Tuesday, September 29, 2009

Let's eat cake to celebrate giveaway winner

from Little Rosy Runabout


Charm Bracelet from Linda Vista, Letterpress and Linocut Recipe Cards from Ruby Victoria Printmaking, Wool Felt Handbag from Barbara Paige Knits, Photo from Grant Thomas on Deviate Art, Fake Chocolate Cake Postcard from Tang Baby, Birthday Card from Able & Game

Congratulations, and a big piece of yummy cake, for LW from The Pink Front Gate the winner of the Tim Irving photos giveaway! I'll be in touch. So many entries in this giveaway but what a giveaway. Thank you again Tim. If you didn't win, head over to Tim's Shop and purchase that favourite piece. There's even free worldwide shipping. Oh and then get yourself some cake to celebrate.

Did you know that followers of Artemis, goddess of the Moon, commemorated her birthday on the sixth day of each month by making a cake of flour and honey. I think this is a fine tradition. Let’s have birthday cake and a party at least once every month - with or without veggies.

Friday, September 25, 2009

Watch out for this...


Don't forget to enter the fabulous giveaway in the previous post!

Monday, September 21, 2009

BIG Giveaway of Art Photography by Tim Irving

Yes…a giveaway! Tim Irving is a widely published photographer based in Granada Spain. He is a ‘travellin man’ traversing the world and taking his inspiration from any area that inspires and stimulates him. Often using vintage and handmade cameras Tim takes us on a world tour with soul. Enter to win any three photographs from Tim’s Etsy Store, Opart. Enter up to six times by leaving a comment here (1 entry) visiting Tim’s store and then letting me know which photo is calling to you (1 entry), following this blog (1 entry), following Tim’s blog (1 entry), doing a blog entry about this giveaway (1 entry), doing a ‘tweet’ about the contest (1 entry). The contest is open for seven days, ending midnight Brisbane time on Monday 28 September.

If you’d like me to host a giveaway for you on this blog, please send me at email at hfmedia@bigpond.net.au

I'm feeling much better and making tentative steps back to a 'normal' life. Here's to feeling contentment and joy in every precious moment.





Thursday, September 17, 2009



Photos of Hot Air Balloons that I collaged a while ago via Flickr - I’ll add individual credits at a later date.

It seems a lifetime since I last sat at this computer. I’ve been hospitalized with some strange bugs in my lungs. I’m home now and being given iv drugs through a picc line by visiting nurses…and visits by pathology for blood tests to monitor the levels of the potent drug cocktail. It’s been horrible but necessary. I’m thankful for the medical care I’ve received. And so grateful for family and friends who’ve been there for me. I wish I could say more – something wise and insightful – but my brain isn’t functioning too well. I’ll do a post next week when I can stay vertical long enough! Meanwhile, why not visit some of the other commenters – you’re all lovely people.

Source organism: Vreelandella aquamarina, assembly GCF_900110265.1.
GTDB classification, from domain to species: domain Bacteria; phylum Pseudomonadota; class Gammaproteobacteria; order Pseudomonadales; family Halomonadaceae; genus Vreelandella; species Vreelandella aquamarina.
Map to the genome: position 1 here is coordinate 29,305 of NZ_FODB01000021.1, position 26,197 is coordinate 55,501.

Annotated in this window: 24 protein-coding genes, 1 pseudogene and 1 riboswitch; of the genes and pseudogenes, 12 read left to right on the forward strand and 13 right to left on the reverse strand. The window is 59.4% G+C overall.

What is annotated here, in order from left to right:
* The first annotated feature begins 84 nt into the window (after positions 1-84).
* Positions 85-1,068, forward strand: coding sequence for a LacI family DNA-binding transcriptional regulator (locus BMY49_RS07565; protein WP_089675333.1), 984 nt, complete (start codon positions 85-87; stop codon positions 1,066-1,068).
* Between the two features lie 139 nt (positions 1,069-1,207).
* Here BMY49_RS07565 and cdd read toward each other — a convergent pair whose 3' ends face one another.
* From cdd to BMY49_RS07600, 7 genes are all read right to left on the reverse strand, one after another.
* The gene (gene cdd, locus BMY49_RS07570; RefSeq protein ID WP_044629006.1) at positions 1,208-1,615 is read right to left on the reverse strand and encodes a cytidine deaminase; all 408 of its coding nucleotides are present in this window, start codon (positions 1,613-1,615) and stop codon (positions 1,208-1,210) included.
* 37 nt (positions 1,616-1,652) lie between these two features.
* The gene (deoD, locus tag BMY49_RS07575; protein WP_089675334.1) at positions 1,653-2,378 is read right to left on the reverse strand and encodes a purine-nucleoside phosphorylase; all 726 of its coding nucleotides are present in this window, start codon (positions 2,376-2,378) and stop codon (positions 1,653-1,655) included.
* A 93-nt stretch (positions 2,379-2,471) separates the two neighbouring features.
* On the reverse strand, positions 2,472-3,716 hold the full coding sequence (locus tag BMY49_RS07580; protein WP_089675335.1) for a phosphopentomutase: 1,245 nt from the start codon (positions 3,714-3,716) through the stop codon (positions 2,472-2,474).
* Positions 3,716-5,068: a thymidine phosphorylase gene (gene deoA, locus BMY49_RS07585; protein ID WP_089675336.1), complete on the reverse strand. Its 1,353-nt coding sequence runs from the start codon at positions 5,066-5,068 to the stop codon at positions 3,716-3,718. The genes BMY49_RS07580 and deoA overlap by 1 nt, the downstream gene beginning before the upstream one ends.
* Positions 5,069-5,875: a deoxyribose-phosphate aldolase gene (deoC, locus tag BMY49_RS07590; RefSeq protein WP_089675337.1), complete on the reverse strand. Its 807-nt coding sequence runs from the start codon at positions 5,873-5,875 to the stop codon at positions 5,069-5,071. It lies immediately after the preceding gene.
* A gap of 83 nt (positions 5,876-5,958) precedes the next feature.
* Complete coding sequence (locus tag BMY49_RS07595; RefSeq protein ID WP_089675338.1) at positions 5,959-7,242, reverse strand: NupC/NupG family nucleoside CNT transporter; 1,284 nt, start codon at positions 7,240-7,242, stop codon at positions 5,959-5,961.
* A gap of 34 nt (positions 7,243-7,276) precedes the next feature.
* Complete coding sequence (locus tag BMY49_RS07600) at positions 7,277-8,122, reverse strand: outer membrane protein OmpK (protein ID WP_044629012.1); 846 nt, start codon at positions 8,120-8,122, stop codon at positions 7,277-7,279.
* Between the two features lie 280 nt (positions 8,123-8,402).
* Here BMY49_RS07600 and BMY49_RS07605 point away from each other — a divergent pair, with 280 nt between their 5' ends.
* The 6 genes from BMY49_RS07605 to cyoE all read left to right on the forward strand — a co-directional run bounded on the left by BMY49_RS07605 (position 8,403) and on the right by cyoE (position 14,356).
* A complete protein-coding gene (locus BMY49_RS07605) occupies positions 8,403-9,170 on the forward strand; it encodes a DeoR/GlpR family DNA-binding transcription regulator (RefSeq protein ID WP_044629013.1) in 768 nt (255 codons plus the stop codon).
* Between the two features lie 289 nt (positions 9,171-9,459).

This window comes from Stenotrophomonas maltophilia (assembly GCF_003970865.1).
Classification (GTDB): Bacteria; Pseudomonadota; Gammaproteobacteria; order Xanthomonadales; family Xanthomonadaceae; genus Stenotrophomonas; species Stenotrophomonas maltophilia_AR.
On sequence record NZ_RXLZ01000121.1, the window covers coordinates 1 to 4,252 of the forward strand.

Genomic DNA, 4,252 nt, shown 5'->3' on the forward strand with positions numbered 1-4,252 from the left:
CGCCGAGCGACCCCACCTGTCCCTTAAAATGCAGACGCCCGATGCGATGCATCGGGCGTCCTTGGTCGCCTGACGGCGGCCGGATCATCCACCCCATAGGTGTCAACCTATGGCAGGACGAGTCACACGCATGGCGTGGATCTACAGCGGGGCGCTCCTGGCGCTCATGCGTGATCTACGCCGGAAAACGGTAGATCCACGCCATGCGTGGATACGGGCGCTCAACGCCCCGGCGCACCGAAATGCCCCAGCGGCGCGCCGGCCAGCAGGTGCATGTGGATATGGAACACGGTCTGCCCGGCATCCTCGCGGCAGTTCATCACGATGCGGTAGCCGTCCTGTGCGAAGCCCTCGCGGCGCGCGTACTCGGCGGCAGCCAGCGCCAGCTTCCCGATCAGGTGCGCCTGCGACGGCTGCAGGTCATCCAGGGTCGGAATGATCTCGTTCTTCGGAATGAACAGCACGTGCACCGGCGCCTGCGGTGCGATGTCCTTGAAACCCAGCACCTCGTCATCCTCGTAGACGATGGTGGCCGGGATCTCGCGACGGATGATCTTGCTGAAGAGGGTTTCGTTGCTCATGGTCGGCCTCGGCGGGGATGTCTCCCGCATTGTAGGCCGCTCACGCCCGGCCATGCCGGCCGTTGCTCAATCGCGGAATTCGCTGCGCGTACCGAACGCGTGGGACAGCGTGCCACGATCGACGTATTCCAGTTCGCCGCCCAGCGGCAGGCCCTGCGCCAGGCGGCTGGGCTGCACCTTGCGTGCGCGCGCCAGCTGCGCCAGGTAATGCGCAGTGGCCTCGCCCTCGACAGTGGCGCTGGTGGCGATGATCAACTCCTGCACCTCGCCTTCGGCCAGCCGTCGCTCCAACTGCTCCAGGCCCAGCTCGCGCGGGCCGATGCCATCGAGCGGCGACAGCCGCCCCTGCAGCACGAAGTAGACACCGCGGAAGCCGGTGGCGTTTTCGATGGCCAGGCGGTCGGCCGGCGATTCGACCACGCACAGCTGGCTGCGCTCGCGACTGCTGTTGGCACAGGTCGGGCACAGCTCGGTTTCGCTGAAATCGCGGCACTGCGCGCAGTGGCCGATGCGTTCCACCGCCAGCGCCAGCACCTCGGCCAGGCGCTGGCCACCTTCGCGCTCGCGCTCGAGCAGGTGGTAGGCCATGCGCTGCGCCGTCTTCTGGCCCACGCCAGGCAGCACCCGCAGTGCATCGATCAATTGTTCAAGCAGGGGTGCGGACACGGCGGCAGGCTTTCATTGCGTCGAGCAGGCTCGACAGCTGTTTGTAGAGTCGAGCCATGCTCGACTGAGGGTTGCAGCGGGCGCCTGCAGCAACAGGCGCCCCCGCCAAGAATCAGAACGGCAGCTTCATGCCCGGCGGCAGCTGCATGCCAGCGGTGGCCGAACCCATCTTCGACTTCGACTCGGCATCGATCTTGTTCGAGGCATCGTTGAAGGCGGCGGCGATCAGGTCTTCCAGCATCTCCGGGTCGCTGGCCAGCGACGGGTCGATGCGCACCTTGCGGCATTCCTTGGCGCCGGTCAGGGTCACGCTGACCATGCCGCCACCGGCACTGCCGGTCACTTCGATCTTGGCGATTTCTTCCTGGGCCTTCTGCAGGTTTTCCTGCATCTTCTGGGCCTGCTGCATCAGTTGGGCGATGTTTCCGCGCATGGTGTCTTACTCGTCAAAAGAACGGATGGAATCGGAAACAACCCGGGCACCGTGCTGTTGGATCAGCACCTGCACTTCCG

Tuesday, September 8, 2009

Trippin over the moon


Lovely fashion from members of DUST (Etsy's Down Under Street Team)1. Blossom n Bird 2. Vintage Principessa 3. Maisy Brown Retro Repro 4. Penelope Red 5. Nostalgi 6. Angelene 7. JaEm Art 8. Felicia Fairy 9. Lyptis 10. Evie Grace Vintage 11. Velvet Ribbons 12. Hopelessly Devoted 13. Heidi and Seek

I haven't been able to complete a new work for the Three Muses 'Moonstruck' Challenge this week but did write a verse here a few months ago. Yes, I know it's kind of cheating...but...I'm out of action for the next week or so getting some medical treatment. So please forgive me and send some lovin!

'Fashion is not something that exists in dresses only. Fashion is in the sky, in the street, fashion has to do with ideas, the way we live, what is happening.' Coco Chanel


Private Moon Series by Leonid Tishkov and Boris Bendikov via Moscow House of Photography 'Private Moon is a visual poem, telling a story about a man who found the Moon and stayed with her for the rest of his life. In the upper world, in the attic of his house, he saw the Moon which had fallen from the sky. At first she was hiding from the sun in a dark, damp tunnel and was constantly frightened by the passing trains. Then she came to the house of the man. Wrapping the moon in a thick blanket, he gives her autumn apples and drinks tea with her. When she finally recovers he puts her on a boat and carries her across a dark river to a high bank, where moon pine-trees grow. He descends to the lower world wearing the clothes of his deceased father and then returns, illuminating the way with his private moon. Transcending the borders between worlds via narrow bridges, sinking into sleep, taking care of the heavenly body, man turns into a mythological being living in the real world like in a fantastic fairy-tale.' Leonid Tishkov

Friday, September 4, 2009

Some weekend frippery

I'm besotted by the art deco setting used in this clip. The furniture, the glamour, the atmosphere. A gorgeous little movie. The handbag I'm afraid only played a bit part for me. If $1500 is a little pricey for you as well, and you have a hankering for this designer, you could always purchase a vintage Dior accessory. Maybe you could create your own intriguing romantic tale.

Spun Sugar Vintage

Posh Adornment

Shell Art 123

Iones Attic

Jack's 'handbag' adventure from The Importance of Being Earnest by Oscar Wilde -

Jack: I don't actually know who I am by birth. I was... well, I was found.
Lady Bracknell: Found?